To use node-gyp and node-addon-api, you’ll need to create an npm package (run npm init). Then install node-addon-api locally and node-gyp globally,

npm install --save node-addon-api
npm install -g node-gyp

Now, to build the example hello-world addon, we’ll need a very simple binding.gyp configuration:

    "targets": [
            "target_name": "hello_world",
            "sources": [""],
            "include_dirs": [
                "<!@(node -p \"require('node-addon-api').include_dir\")"

This configuration defines one build-target: our “hello_world” addon. We have one source file “”, and we want to include the header files provided by node-addon-api. Here, the <!@(...) directive tells node-gyp to evaluate the code ... and use the resulting string. node-addon-api exports the include_dir variable, which is the path to the directory containing its header files.

We can finally run node-gyp,

# This will create the Makefile/Xcode/MSVC project
node-gyp config

# This will invoke the platform-specific project's build toolchain and build the addon
node-gyp build

You can also run node-gyp rebuild instead of running two commands. node-gyp should now have created the binary module for the hello_world addon at ./build/Release/hello_world.node. You can require or import it like any other Node.js! Run the hello_world.js file to test it!

I created this Replit so you can run the hello_world addon right in your browser!

Linking your C++ addon with another native library

Now that we’ve created a simple addon, we want to write bindings for another library. There are two ways to do this:

  • Include the sources of the native library in your repository (using a git submodule) and include that in your node-gyp sources. node-libpng does this. It has two additional gyp configurations in the deps/ folder for compiling libpng and zlib. Since compiling libraries can slow down an npm install, node-libpng prebuilds the binaries and its install script downloads them. sharp also does this and falls back to locally compiling libvips if there isn’t a prebuilt binary for the client platform.
  • Statically link to library preinstalled on the client machine. The downside of this approach is that your user must install the native library before using your bindings. This might be necessary if the native library uses a sophisticated build system that’s hard to replicate using node-gyp. I did this for node-source-highlight because source-highlight depends on the Boost library.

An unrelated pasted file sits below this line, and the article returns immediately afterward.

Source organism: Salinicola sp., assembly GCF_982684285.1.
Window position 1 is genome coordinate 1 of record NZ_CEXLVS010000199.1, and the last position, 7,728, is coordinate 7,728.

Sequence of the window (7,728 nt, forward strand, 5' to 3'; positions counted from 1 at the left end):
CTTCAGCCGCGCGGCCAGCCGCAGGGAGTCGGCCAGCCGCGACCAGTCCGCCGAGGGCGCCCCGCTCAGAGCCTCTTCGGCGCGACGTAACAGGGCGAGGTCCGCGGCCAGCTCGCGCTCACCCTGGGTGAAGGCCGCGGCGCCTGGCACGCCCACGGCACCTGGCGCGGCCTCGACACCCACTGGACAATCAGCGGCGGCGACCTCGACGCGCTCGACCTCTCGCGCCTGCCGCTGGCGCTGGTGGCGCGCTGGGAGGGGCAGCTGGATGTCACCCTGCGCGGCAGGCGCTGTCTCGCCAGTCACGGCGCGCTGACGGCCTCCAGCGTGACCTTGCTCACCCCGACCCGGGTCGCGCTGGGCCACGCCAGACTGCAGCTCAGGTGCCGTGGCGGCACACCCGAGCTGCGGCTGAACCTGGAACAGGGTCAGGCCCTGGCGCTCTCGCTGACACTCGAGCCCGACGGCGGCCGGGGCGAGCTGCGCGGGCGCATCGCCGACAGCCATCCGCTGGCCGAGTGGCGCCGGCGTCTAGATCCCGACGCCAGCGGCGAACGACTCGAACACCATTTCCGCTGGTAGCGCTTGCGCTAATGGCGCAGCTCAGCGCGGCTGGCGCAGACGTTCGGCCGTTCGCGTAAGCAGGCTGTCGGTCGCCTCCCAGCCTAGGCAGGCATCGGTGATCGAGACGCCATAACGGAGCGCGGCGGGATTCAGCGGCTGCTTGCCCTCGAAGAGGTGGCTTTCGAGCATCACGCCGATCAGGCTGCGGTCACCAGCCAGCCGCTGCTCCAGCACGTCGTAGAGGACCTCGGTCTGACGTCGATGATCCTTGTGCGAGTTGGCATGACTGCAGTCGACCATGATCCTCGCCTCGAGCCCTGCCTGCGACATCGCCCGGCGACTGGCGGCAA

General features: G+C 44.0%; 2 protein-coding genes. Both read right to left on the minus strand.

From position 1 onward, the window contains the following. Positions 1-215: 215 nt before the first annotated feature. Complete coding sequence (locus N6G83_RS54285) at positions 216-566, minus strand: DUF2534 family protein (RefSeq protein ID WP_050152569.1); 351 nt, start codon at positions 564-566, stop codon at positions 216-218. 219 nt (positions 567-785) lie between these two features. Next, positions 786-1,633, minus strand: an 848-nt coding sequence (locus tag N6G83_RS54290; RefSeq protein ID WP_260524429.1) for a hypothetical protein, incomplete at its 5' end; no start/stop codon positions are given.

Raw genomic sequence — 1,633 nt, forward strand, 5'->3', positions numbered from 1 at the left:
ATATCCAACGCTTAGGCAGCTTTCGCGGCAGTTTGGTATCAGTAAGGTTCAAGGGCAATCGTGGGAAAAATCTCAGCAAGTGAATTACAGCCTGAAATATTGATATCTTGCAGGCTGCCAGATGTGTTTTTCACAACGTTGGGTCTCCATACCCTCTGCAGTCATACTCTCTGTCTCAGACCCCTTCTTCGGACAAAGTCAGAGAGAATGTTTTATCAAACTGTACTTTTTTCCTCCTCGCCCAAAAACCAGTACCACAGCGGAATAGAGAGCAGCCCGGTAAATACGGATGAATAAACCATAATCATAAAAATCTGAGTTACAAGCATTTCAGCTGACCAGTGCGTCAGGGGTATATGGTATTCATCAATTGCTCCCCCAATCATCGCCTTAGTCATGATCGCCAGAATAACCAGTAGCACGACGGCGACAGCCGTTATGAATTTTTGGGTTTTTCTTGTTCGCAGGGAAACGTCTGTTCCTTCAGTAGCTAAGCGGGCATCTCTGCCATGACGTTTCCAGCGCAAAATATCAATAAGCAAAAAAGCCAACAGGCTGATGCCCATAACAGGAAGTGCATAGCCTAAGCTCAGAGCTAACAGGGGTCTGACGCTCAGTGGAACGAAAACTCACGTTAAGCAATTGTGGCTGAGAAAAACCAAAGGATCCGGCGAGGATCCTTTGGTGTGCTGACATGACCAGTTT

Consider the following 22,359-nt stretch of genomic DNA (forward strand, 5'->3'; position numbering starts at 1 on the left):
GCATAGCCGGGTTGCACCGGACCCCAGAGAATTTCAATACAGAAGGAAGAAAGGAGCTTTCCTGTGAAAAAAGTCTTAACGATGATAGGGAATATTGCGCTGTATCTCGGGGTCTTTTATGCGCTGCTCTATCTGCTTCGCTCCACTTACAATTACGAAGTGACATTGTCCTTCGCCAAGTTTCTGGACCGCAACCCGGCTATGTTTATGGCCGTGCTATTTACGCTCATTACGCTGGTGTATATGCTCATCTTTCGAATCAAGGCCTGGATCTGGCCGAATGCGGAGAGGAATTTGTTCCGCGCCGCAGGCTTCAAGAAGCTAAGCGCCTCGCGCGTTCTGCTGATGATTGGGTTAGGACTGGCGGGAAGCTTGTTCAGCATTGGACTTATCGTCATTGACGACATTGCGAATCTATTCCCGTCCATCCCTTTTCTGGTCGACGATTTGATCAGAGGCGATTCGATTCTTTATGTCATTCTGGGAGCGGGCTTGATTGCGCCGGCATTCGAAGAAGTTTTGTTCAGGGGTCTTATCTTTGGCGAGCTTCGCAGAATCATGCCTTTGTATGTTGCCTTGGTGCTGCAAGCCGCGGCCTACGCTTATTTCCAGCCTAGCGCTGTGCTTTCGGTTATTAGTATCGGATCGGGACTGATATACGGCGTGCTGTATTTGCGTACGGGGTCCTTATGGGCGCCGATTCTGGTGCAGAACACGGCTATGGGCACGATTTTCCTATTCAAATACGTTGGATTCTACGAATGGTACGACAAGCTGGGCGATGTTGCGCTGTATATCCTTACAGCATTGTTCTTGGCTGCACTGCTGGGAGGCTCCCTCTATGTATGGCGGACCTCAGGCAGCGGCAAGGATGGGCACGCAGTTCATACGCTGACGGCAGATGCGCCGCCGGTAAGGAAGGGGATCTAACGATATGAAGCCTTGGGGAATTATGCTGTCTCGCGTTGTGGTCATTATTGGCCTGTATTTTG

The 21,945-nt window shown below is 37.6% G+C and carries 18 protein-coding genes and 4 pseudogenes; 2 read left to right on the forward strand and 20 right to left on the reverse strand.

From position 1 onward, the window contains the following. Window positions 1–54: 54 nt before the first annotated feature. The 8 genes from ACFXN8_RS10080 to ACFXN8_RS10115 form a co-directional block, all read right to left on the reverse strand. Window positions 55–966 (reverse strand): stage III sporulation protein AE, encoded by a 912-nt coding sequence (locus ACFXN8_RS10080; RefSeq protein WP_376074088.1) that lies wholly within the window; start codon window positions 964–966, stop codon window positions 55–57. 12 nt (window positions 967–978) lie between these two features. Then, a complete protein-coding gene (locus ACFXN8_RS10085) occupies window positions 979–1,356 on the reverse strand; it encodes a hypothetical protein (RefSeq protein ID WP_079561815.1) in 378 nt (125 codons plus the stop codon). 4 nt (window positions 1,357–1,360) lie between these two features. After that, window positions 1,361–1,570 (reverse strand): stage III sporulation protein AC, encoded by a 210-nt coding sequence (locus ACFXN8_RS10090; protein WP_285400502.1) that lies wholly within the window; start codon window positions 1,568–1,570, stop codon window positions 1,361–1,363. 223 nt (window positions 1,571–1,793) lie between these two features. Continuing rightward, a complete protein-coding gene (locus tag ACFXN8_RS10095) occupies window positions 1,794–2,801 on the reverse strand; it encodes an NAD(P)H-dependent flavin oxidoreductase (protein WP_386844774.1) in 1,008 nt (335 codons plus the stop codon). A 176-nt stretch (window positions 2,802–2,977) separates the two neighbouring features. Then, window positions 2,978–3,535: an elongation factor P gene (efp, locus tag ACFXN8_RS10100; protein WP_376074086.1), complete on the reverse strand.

To statically link to a preinstalled copy of the library on the client machine, you can add the following snippet to your addon target in binding.gyp:

"link_settings": {
    "libraries": [

where <name> is the “name” in “libname” of the library you are linking. For example, you would use “-lsource-highlight” to link to “libsource-highlight”. Now, assuming you’ve correctly installed the native library on your machine, you can use its headers in your C++ code.

You can wrap the underlying APIs of a native library and expose them to JavaScript. In node-source-highlight, the SourceHighlight class wraps an instance of srchilite::SourceHighlight.

// SourceHighlight.h
#include <napi.h>

class SourceHighlight : public Napi::ObjectWrap<SourceHighlight> {
      static Napi::Object Init(Napi::Env env, Napi::Object exports);
      Napi::Value initialize(const Napi::CallbackInfo& callbackInfo);
      srchilite::SourceHighlight instance;

#include <napi.h>
#include "SourceHighlight.h"

Napi::Value SourceHighlight::initialize(const Napi::CallbackInfo& info) {
   return info.Env().Undefined();

Napi::Object SourceHighlight::Init(Napi::Env env, Napi::Object exports) {
    Napi::Function fn = DefineClass(env, "SourceHighlight", {
       InstanceMethod("initialize", &SourceHighlight::initialize)

   Napi::FunctionReference* constructor = new Napi::FunctionReference();
   *constructor = Napi::Persistent(func);


   exports.Set("SourceHighlight", func);

   return exports;

// Initialize native add-on
Napi::Object Init (Napi::Env env, Napi::Object exports) {
    SourceHighlight::Init(env, exports);
    return exports;

NODE_API_MODULE(sourcehighlight, Init);

In this snippet, SourceHighlight::Init does the heavy lifting of creating a class constructor function and attaching it to the exports. The SourceHighlight class holds the underlying srchilite::SourceHighlight instance and each method invokes the corresponding method on that instance after validating the arguments passed.

The full sources are available here.